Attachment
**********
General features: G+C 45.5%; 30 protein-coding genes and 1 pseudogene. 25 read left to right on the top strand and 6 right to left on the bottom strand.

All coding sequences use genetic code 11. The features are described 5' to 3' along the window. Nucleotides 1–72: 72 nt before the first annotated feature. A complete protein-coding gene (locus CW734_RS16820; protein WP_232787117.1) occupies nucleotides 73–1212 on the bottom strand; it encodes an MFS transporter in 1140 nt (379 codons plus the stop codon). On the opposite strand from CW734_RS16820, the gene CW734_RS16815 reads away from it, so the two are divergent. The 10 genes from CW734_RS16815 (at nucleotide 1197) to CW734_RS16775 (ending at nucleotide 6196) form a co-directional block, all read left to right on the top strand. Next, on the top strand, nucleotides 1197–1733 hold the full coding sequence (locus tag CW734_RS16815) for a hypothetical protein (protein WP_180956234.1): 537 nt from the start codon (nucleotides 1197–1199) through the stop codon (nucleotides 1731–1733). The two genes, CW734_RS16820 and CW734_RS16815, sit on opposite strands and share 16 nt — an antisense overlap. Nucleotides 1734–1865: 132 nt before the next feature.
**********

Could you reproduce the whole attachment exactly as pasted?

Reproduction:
General features: G+C 45.5%; 30 protein-coding genes and 1 pseudogene. 25 read left to right on the top strand and 6 right to left on the bottom strand.

All coding sequences use genetic code 11. The features are described 5' to 3' along the window. Nucleotides 1–72: 72 nt before the first annotated feature. A complete protein-coding gene (locus CW734_RS16820; protein WP_232787117.1) occupies nucleotides 73–1212 on the bottom strand; it encodes an MFS transporter in 1140 nt (379 codons plus the stop codon). On the opposite strand from CW734_RS16820, the gene CW734_RS16815 reads away from it, so the two are divergent. The 10 genes from CW734_RS16815 (at nucleotide 1197) to CW734_RS16775 (ending at nucleotide 6196) form a co-directional block, all read left to right on the top strand. Next, on the top strand, nucleotides 1197–1733 hold the full coding sequence (locus tag CW734_RS16815) for a hypothetical protein (protein WP_180956234.1): 537 nt from the start codon (nucleotides 1197–1199) through the stop codon (nucleotides 1731–1733). The two genes, CW734_RS16820 and CW734_RS16815, sit on opposite strands and share 16 nt — an antisense overlap. Nucleotides 1734–1865: 132 nt before the next feature.